I research a lot of heinous crimes for this blog. But, sometimes, I tumble down a research rabbit hole and find a character who captures my imagination; then I follow them through their time in Los Angeles.
Each person is a thread in the fabric of the city. Which is how I came to Babette Fontaine. I tugged on a random thread. I saw an article about her and was fascinated. I would describe Babette as an entrepreneur who shared qualities with other transplants to Los Angeles during the 1930s and 1940s. Growing up in rural America, and coming of age during the Great Depression, Babette had nothing handed to her.
Conservative perceptions of women at the time dictated the employment available to them. Even programs in President Roosevelt’s New Deal restricted women.
They could not join the Civilian Conservation Corps, and other programs put them into housekeeping jobs. I imagine, as the daughter of a Kentucky miner, Babette preferred not to be stuck in front of a stove or behind a desk. She became a burlesque performer instead and traveled the east coast for a few years as a dancer.
I love women who defy the conventions and expections of their time. Babette was a rebel.
By the 1930s, American burlesque shows were unrecognizable from their 16th century English literary antecedents. Burlesque during the Great Depression was a training ground for many great comedians and actors whose careers took off in mainstream movies and television during the 1940s and 1950s. Dozens of legendary strippers, Sally Rand, Gypsy Rose Lee, and my favorite, Betty “Ball of Fire” Rowland, began their careers in the 1930s.
Chicago police arrested Sally Rand four times in a single day at the 1933 World’s Fair for her fan dance. Feathers, bubbles, and snakes became props for inspired dancers. Other dancers came up with their own signature acts.
In 1936, Babette Fontaine painted her body bronze in imitation of a statue, and became known professionally as the Bronze Venus. The gimmick made her a featured player in Parlez Vous Paree, a burlesque revue produced by Earl Taylor. Babette wasn’t the only woman to claim the Bronze Venus moniker.
Beginning in the 1920s, black mega-star Josephine Baker was called Bronze Venus. Baker didn’t need paint to glow like a work of art. Others to advertise themselves as Bronze Venus were Ha Cha San, Bobby Lynn, Collette, and La Tonda.
Born to Burns and Maude Mccarty in rural Kentucky in 1916, Babette’s birth name may have been Dorothy. While Dorothy is an ideal name for a schoolteacher or housewife; Babette Fontaine looks better on a theater marquee.
The Parlez-Vous Paree show debuted in September 1936. It was a large production and featured scores of entertainers. They billed one as a stooge-like comedian. I wonder. Did he throw pies or chuckle nyuk, nyuk, nyuk?
A few months following the opening of the show, Babette’s name is prominently displayed in ads. The last mention of her is in November 1938.
Between November 1938 and January 1940, Babette vanished from show business. Then, suddenly, she resurfaced in multiple newspapers in a wire service interview. They described her as the head of a Los Angeles escort service.
Asked, “What would you pay for a date with your favorite movie star?” Babette had a ready answer. She said that if, by some miracle, she could deliver the “oomph girl” Ann Sheridan as a dinner partner to a lonely gent on New Year’s Eve, she would expect to get $1500. To put that into perspective, the 2022 equivalent amount is $30,585.00! If the lonely gentlemen would accept a second-best companion, Babette said she would offer either Dorothy Lamour, Hedy Lamarr, or Claudette Colbert for $750.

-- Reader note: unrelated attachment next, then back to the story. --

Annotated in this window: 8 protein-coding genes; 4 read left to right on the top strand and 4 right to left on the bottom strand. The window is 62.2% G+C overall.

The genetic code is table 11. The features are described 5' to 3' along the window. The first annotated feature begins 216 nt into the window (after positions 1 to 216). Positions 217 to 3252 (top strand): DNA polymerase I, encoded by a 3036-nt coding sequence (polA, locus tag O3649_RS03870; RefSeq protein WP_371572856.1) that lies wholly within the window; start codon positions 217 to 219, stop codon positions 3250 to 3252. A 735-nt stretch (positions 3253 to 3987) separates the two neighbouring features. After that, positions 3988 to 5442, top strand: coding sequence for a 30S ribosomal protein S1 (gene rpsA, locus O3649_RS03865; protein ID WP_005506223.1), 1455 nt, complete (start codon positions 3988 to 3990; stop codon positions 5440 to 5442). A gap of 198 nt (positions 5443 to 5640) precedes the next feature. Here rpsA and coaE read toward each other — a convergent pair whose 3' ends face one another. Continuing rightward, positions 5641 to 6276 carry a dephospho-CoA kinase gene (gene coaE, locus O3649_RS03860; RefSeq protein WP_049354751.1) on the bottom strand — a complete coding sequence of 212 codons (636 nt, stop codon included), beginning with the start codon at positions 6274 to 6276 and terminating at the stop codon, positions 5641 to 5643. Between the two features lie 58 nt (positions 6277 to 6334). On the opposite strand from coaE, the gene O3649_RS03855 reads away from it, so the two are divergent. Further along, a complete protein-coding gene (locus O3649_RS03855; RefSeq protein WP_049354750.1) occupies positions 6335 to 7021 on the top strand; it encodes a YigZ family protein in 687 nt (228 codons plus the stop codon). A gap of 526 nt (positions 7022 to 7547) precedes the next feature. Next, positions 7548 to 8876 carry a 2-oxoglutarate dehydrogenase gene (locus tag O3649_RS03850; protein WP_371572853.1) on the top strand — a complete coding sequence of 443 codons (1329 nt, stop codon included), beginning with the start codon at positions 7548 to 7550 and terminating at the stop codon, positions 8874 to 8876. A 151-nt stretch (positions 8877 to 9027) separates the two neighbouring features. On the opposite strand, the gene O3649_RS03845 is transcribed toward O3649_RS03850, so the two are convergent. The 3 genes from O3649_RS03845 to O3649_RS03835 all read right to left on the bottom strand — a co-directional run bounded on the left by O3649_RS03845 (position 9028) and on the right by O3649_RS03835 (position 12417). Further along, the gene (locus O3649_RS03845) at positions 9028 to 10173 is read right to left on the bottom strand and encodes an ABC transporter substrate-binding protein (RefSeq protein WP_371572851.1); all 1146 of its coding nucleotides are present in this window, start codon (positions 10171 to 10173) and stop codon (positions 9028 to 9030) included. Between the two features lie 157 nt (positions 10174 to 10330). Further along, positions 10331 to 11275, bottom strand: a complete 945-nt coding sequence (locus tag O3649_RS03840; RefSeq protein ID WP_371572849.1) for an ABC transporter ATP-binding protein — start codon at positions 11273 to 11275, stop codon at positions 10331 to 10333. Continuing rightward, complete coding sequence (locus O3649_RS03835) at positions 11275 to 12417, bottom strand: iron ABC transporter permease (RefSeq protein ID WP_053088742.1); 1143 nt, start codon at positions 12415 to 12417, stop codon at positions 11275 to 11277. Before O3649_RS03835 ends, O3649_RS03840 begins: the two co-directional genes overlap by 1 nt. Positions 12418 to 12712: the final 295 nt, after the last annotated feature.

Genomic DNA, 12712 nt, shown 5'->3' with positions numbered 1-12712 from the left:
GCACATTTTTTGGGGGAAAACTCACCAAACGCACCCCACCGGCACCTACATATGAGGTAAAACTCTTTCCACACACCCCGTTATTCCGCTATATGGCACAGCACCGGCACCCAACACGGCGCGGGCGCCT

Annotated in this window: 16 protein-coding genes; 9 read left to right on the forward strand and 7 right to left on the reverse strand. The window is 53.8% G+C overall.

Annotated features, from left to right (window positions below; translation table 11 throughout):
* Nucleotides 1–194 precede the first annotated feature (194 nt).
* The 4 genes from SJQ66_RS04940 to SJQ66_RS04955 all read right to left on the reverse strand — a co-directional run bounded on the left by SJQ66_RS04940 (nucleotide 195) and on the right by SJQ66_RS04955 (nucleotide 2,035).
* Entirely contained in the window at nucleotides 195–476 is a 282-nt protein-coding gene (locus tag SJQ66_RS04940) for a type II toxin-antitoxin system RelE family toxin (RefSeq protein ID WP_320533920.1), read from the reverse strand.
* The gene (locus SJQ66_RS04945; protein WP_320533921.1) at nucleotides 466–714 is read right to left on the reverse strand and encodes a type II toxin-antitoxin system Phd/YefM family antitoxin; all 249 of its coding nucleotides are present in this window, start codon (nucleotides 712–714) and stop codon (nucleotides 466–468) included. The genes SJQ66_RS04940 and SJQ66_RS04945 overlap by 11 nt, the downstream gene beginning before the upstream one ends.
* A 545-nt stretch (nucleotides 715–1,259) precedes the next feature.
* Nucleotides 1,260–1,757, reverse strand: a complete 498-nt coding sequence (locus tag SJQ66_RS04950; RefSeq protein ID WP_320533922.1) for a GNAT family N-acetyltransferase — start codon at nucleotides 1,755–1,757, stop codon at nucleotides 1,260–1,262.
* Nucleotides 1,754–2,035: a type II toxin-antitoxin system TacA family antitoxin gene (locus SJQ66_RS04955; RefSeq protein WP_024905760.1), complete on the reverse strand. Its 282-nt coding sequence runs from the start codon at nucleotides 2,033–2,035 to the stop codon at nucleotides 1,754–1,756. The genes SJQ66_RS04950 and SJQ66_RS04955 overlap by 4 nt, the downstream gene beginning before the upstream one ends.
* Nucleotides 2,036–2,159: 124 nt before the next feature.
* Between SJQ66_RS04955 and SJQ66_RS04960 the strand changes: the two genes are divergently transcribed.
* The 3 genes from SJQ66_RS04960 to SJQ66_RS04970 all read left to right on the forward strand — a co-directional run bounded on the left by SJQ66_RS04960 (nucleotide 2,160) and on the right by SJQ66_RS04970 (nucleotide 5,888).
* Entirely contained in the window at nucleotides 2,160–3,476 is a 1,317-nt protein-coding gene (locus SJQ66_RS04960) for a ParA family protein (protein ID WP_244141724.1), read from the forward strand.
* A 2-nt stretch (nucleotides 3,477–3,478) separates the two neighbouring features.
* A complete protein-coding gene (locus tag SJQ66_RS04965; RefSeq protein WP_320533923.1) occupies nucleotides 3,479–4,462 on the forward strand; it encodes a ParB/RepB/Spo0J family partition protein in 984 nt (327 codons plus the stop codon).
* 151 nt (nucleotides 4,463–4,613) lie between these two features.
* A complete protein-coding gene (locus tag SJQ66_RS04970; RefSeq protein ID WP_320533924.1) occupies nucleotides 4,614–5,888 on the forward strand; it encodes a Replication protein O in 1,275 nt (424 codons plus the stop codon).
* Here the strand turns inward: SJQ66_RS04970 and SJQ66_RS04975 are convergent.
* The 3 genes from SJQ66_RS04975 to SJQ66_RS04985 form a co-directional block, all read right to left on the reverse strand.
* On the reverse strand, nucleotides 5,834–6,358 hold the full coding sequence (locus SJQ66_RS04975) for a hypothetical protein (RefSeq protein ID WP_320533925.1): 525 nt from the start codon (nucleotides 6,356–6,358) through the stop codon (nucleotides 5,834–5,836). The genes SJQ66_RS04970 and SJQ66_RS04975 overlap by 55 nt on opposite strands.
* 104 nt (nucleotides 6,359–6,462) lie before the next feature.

Babette gave Greta Garbo a thumbs down as date material. Why? Because
she felt that men would be frightened of her.
What if a woman needed an escort? Babette named Tyrone Power as the perfect date. Clark Gable, not so much. She said, “I am afraid he is a little too much of the aggressive type.”
In April 1941, a few months after Babette rated various Hollywood stars as potential dates for hire, she appeared in newspapers again. Operating an escort agency out of 726 South Wilton Place, she filed an injunction against Columbia Pictures Corp. The company planned to produce a film called “Glamour for Sale”.
And why should the film concern Babette? Because it depicted the escort business as shady, specializing in extortion, blackmail and other criminal activities. Babette took umbrage. She said she had operated an escort bureau in Los Angeles for two years and had never engaged in anything illegal. She worried her reputation would suffer if they released the film.
Babette withdrew her suit in September when producers at Columbia said that they would also show legitimate escort businesses in “Glamour for Sale.”
In a move similar to Babette’s lawsuit, in late 1941, burlesque star Betty Rowland sued Samuel Goldwyn Productions for using her well-known stage name, “Ball of Fire” as the title for his upcoming film starring Barbara Stanwyck and Gary Cooper.
Several years ago, I asked Betty about her lawsuit. She winked and told me that the publicity was good for her and for the classic screwball comedy.
[Note: I’m pleased to report that as far as I know, as of this writing, Betty “Ball of Fire” Rowland is alive and well at 106! I hope she lives forever.]